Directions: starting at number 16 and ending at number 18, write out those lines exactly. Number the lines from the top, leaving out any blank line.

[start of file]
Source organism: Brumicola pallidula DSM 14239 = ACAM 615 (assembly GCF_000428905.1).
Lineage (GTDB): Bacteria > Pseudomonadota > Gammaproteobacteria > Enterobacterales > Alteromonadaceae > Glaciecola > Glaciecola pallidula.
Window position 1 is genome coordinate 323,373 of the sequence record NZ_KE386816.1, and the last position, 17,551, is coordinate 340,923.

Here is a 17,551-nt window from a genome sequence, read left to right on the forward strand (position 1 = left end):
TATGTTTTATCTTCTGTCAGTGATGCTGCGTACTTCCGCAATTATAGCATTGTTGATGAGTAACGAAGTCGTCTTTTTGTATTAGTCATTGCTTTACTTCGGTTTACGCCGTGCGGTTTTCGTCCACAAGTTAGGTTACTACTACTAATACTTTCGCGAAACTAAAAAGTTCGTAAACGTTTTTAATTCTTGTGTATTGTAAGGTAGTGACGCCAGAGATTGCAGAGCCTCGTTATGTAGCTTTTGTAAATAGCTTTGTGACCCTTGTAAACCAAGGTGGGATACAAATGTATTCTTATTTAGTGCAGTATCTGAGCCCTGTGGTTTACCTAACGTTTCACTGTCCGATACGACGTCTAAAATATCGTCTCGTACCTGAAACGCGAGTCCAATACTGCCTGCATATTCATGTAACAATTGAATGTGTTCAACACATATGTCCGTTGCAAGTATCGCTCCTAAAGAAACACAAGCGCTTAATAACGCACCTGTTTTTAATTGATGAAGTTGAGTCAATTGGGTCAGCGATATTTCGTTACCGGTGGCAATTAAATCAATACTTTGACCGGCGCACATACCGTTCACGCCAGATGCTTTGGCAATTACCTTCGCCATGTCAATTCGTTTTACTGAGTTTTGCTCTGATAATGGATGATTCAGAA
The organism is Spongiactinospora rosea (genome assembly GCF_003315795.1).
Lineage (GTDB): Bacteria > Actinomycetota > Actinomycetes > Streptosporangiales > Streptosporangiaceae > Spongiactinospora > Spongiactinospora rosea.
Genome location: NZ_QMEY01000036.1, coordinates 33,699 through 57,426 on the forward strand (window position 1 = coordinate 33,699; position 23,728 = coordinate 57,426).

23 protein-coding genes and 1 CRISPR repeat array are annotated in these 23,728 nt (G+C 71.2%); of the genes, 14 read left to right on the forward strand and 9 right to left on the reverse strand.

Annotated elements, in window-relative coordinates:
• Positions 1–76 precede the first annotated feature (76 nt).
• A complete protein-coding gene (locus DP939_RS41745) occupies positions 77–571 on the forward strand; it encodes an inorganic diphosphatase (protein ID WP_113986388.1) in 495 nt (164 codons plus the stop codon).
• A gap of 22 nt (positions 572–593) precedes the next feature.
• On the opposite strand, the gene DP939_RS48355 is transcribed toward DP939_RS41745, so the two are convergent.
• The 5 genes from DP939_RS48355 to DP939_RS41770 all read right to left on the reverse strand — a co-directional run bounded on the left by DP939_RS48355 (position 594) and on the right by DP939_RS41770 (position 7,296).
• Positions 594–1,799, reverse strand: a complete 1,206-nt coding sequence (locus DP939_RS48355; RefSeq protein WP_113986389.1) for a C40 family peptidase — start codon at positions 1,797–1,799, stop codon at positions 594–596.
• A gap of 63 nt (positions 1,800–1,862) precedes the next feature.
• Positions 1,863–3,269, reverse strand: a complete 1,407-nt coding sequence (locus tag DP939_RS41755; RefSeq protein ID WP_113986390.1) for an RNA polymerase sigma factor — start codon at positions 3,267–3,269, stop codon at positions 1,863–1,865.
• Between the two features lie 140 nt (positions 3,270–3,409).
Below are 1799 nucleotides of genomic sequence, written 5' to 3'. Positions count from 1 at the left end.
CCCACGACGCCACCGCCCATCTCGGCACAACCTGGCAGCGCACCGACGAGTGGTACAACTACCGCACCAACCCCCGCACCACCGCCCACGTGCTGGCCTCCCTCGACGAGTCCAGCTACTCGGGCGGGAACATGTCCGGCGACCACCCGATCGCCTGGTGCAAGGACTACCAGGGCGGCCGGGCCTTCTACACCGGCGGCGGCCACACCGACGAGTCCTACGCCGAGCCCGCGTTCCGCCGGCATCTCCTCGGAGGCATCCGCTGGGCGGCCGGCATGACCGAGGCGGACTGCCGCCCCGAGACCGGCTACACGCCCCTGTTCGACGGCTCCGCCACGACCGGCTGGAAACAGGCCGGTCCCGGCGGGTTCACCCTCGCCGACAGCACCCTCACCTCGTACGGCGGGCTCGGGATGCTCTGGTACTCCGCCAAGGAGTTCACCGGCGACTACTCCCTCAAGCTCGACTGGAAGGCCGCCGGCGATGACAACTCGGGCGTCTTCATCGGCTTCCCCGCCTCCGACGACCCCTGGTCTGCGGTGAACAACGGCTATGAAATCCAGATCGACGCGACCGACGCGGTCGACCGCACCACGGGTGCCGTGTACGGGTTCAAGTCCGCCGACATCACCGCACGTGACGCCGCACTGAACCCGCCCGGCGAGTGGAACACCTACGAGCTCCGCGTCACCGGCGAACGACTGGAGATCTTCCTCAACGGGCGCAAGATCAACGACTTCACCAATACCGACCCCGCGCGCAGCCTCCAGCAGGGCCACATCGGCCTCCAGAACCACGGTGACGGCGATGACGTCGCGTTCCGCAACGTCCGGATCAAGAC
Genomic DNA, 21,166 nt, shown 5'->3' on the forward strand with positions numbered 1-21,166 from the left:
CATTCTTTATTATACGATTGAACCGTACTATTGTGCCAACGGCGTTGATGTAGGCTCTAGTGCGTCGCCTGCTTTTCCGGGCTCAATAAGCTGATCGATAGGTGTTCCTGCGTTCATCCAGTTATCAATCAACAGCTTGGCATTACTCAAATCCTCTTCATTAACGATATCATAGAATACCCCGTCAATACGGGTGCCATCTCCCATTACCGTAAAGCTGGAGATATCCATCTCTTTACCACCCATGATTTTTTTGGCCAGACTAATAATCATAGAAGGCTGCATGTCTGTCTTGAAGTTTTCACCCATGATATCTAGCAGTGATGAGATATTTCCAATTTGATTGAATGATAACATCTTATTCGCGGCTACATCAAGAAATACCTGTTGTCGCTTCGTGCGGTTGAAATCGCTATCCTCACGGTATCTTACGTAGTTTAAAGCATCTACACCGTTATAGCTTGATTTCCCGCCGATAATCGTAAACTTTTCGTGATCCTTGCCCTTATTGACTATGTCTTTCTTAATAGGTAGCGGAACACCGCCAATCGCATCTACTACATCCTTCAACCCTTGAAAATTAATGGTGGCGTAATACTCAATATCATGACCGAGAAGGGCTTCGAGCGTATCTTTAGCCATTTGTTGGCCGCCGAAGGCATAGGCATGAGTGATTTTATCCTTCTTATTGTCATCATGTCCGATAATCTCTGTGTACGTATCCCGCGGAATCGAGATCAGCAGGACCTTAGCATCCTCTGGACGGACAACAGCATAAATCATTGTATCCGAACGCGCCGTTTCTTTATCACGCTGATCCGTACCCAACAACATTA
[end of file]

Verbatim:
• Positions 594–1,799, reverse strand: a complete 1,206-nt coding sequence (locus DP939_RS48355; RefSeq protein WP_113986389.1) for a C40 family peptidase — start codon at positions 1,797–1,799, stop codon at positions 594–596.
• A gap of 63 nt (positions 1,800–1,862) precedes the next feature.
• Positions 1,863–3,269, reverse strand: a complete 1,407-nt coding sequence (locus tag DP939_RS41755; RefSeq protein ID WP_113986390.1) for an RNA polymerase sigma factor — start codon at positions 3,267–3,269, stop codon at positions 1,863–1,865.